Tuesday, February 22, 2011

A poem by Anne Sexton

Awake at this unGodly hour for no good reason, it occurs to me that it's Ted Kennedy's birthday today, which makes me very, very sad. Not just cause I miss him on this earth, but because of the Obama debacle. The mess that healthcare has become, unchecked corporate power, endless war, the assault on unions happening this moment. Brings to mind The Ballad of Owen Roe O'Neill—the forces against us seem no less Cromwellian (the puritanical zeal for power being an equivalent of the glutton's zeal for wealth).

Had a long conversation with Paula Jane about it not long ago, which I'm still turning over in my mind—searching for hope, I guess, among the darkness. Looking at the news tonight, I was struck by the similarity of the well-fed white men responsible for this state of affairs. Cruel, smug faces. Soulless eyes.

Trying to clear my head, looking up some poems I came across one written by a woman whose record as a feminist (and as a human being, to be honest) was rather spotty, from what I've read, but whom I still love, because of the power of her early poetry. Especially this poem, which expresses some of the emotion that I am feeling—commiseration, i reckon, is what i mean. None have felt the sting of the tyranny of the mediocre and the stupid—rampant, among us—more acutely than women have, which gives this poem its edge, i guess. Nevertheless, numbers of others feel it, in their own way, and for their own reasons.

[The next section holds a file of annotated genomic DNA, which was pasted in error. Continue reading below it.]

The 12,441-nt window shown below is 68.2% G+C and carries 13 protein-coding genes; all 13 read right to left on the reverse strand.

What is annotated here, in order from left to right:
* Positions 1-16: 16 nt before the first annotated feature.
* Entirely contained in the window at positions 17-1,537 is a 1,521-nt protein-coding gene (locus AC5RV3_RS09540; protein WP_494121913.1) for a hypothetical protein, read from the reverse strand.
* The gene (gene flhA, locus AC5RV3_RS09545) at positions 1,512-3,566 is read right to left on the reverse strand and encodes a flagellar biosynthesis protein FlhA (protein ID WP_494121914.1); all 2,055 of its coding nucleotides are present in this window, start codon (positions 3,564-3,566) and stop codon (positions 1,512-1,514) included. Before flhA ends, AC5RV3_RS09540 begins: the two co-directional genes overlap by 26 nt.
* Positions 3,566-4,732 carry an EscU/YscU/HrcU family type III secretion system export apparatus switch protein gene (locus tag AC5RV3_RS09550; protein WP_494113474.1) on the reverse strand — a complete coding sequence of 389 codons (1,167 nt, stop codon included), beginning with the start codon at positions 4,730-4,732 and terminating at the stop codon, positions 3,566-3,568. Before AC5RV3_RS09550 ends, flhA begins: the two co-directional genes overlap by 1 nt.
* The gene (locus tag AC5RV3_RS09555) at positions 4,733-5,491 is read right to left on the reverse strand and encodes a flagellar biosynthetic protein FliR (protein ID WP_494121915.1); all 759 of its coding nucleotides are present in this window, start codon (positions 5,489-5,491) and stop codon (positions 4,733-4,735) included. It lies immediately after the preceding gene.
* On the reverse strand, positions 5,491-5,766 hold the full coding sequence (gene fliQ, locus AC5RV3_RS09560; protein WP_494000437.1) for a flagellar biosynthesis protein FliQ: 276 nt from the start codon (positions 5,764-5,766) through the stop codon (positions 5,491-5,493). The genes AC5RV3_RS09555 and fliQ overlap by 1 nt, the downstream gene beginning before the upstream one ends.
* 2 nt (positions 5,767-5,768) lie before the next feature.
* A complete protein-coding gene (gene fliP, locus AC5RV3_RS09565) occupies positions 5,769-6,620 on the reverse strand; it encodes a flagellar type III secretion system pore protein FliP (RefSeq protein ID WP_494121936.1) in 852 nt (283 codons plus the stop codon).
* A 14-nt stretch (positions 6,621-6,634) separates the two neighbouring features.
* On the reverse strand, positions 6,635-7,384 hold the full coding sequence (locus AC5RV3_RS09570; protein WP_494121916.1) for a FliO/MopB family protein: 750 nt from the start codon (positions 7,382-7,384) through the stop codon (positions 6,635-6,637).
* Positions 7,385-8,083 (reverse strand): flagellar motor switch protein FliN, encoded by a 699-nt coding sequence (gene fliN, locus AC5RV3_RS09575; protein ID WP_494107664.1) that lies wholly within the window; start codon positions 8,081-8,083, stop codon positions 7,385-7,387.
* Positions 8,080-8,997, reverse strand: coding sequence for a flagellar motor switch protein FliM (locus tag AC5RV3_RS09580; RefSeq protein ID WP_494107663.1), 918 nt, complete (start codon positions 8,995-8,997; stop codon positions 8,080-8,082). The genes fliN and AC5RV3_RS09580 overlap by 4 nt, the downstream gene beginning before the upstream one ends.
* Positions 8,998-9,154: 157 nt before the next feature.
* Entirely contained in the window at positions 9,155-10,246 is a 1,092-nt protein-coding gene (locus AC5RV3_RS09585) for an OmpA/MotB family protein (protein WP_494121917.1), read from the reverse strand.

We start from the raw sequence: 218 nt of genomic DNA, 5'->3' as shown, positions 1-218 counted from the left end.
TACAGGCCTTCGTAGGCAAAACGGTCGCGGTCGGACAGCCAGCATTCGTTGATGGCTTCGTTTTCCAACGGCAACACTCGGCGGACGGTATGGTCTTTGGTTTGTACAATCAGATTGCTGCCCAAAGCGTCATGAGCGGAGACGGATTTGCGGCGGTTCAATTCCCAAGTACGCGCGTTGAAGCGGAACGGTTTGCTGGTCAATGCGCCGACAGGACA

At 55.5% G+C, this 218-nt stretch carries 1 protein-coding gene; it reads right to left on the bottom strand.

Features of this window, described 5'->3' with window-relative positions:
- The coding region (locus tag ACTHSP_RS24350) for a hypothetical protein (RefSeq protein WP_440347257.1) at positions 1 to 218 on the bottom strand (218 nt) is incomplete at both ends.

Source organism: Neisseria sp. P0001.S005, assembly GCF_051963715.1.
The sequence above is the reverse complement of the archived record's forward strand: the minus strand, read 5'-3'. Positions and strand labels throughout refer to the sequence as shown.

Her Kind

I have gone out, a possessed witch,
haunting the black air, braver at night;
dreaming evil, I have done my hitch
over the plain houses, light by light:
lonely thing, twelve-fingered, out of mind.
A woman like that is not a woman, quite.
I have been her kind.

I have found the warm caves in the woods,
filled them with skillets, carvings, shelves,
closets, silks, innumerable goods;
fixed the suppers for the worms and the elves:
whining, rearranging the disaligned.
A woman like that is misunderstood.
I have been her kind.

I have ridden in your cart, driver,
waved my nude arms at villages going by,
learning the last bright routes, survivor
where your flames still bite my thigh
and my ribs crack where your wheels wind.
A woman like that is not ashamed to die.
I have been her kind.

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